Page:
Finally got out for the first time in 2017 and it’s going on my 8th full season of fishing tenkara. Hard to believe really. Along the way I’ve made lots of good friends ( and some frenemies ). I’ve been called an elitist tenkara purist and accused of bastardizing tenkara.
And along the way I’ve learned a thing or two. And then forgotten them … and then relearned them. It’s not a smooth curving path that’s heading always upward toward an asymptote of fishing perfection. My path is raggedy and hilly and messy.
Sometimes I read people’s remarks on FB or forums and everything seems so simple – so cut and dried – sure the advice is often quite sound – but platonically neat and perfect. I’ve made those comments myself (and made blog posts) – and when I re-read my own words I realize that they are often a much more polished and much more idealized version of things than actually exists in my real fishing world. Mostly I realize that I don’t always remember to follow my own advice (or the good advice of others).
The first stream was a small native brookie stream – it was a nice place to test out the new 3RT Confluence zoom rod. The zoom feature was definitely nice in the tight conditions and worked nicely paired with a #3.5 line. It was a new stream to me and I was taken there by my pal Dan. It yielded up some gorgeous native brookies with saturated colors for both of us – I’m pretty sure Dan out fished me soundly.
I have to admit I did not not come to spring training camp in game shape. I could stand to lose a few pounds and my legs were feeling it as the day went on. As it was the first trip of the year I did not have my stream legs and I would have to describe my wading style that day as “drunken water buffalo”.
Memo to self: Hit the gym in the off-season – you’re not as young as you used to be
We visited another small stream in the afternoon – and managed some more nice wild brookies. And they were willing to come up to hit dry flies – which is such a blast really. If you haven’t tried dry flies with your tenkara – give it a go. It’s really too much fun. My first dry fly caught trout of the year was a real hog.
The next day I’d planned to hit some more brookie streams but the weather had other plans for me and the all night rain made the local creeks pretty unfishable. So it was off to PA limestone country to find a reasonable flow.
As I had hoped the little limestone creek – being fed by springs and having no significant tributaries – was in great shape despite the rain. I decided to try out the Daiwa Seiryu X350. What a nice little rod – though not a tenkara rod it requires some more conscious hooksetting because of the tip flex (also I’d really recommend fine wire hooks to help with hook setting).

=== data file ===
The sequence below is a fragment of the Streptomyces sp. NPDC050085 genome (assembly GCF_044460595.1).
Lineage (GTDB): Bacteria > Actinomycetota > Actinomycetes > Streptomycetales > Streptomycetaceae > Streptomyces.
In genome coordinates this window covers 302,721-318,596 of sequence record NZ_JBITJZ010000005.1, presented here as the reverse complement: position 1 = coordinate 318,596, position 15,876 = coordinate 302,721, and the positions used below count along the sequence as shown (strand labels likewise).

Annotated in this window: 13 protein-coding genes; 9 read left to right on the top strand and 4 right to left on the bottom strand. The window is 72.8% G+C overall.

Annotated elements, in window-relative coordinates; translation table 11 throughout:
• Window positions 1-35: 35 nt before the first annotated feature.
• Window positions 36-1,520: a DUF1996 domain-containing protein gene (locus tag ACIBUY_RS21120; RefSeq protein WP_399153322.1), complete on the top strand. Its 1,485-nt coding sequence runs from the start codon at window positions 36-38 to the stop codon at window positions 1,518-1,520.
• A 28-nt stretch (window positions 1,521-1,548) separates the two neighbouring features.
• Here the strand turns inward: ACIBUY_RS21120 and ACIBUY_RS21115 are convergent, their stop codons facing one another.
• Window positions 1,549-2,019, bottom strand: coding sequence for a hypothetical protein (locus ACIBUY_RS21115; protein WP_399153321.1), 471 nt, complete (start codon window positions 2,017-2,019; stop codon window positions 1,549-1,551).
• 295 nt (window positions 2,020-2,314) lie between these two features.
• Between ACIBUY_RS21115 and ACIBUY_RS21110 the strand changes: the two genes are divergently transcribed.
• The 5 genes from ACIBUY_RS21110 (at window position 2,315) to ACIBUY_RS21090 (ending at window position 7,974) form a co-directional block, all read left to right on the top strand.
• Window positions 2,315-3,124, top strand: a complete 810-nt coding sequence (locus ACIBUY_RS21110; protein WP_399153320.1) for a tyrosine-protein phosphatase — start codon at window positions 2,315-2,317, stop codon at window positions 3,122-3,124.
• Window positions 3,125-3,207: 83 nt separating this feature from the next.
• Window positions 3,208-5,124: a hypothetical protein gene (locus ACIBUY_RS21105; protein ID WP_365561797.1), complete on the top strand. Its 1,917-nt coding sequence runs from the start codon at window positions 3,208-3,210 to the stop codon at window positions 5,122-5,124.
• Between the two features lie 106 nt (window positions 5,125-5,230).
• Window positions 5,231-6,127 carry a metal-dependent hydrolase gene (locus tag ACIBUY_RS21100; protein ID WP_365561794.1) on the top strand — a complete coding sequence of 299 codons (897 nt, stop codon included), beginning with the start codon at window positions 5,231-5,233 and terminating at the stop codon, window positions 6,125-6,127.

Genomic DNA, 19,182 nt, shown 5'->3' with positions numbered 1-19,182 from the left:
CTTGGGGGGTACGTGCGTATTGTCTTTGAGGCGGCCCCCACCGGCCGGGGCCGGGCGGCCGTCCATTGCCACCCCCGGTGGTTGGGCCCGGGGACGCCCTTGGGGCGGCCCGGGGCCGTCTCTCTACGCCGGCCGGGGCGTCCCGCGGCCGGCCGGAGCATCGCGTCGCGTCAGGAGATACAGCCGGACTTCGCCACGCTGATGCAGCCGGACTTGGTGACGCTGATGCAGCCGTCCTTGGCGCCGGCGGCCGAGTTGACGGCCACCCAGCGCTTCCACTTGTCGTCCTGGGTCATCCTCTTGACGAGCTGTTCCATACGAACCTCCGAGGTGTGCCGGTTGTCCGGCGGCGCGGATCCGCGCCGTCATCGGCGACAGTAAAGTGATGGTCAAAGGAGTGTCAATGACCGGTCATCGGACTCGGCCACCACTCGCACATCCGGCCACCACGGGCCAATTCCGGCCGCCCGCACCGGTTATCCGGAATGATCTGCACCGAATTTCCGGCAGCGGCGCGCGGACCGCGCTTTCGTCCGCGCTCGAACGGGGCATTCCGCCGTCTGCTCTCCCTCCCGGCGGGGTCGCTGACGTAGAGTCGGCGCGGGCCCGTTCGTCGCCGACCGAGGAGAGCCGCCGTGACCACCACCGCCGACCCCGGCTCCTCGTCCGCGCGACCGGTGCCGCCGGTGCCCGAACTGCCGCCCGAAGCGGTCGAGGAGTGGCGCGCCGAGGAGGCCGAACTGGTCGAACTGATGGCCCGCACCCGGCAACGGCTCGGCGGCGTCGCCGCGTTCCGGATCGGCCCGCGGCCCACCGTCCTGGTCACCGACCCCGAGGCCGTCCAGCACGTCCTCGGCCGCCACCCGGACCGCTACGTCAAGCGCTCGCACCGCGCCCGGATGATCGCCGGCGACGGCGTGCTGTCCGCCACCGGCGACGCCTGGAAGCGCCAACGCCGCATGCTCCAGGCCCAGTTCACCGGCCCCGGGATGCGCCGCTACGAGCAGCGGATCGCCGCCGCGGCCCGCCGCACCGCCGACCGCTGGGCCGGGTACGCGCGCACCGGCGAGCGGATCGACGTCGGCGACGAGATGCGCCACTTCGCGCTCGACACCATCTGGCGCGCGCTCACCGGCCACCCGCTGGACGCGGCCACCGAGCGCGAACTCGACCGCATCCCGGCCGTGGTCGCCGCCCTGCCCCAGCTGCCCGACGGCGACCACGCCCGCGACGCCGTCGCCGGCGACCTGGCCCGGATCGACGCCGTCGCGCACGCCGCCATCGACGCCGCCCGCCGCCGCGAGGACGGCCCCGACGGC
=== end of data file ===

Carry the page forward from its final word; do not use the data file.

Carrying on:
I tried some sakasa kebari and other wet flies for a while then switched over to small proven beadhead nymphs when I was having no immediate luck on the wet flies. The wild browns were hitting the beadheads pretty well – but I never landed any of the larger ones that I know are there.
The creek is just loaded with really nice runs like this – not a lot of pools really. But still lots of great holding water. And this leads to another personal reminder.
Memo to self: sometimes the water is much deeper than you think
Ask me how I know. Many of our PA spring creeks always have this milky look – not the gin clear look that you may think of for a spring creek. And as result they don’t have to get very deep before you can’t really see the bottom. Years ago I learned this lesson – but it’s one I may often have to relearn. On this day as I narrowly avoided several head first plunges after stepping into a particularly deep pocket – that lesson was driven home. This is of course of interest to the angler for several reasons – safety and rigging.
My small stream tenkara nymphing rig is pretty simple hi-viz fluorocarbon level line and tippet. I adjust tippet length based on depth as needed (and shorten line if needed for a particularly long tippet). Well that’s all based on the assumption that you have some idea of the depth – and I after fishing through some beautiful runs and going fishless – and then stepping into one to retrieve a snag… I realized I’d been fishing with a tippet that was much too short to get to the bottom consistently.
Near the end of the day I was getting very tired and sore and lazy (there’s that conditioning again) and frankly I just didn’t have the focus for the upstream, dead-drift nymphing. So I tied on a sakasa kebari again and started doing some more active fishing, moving the fly and drifting it downstream and swinging it and pulling it back upstream … and what do you know? It worked. And in fact it was more fun to fish that way (if it’s working) … and so though I know this and though I’d even recently gotten some great advice from Go Ishi (that I posted on the Three Rivers Tenkara Blog HERE) – I still failed to follow my own advice and that of others…
Memo to self: remember to follow your own advice and more specifically remember that tenkara has taught you that active fly manipulation is often key – and more importantly fun!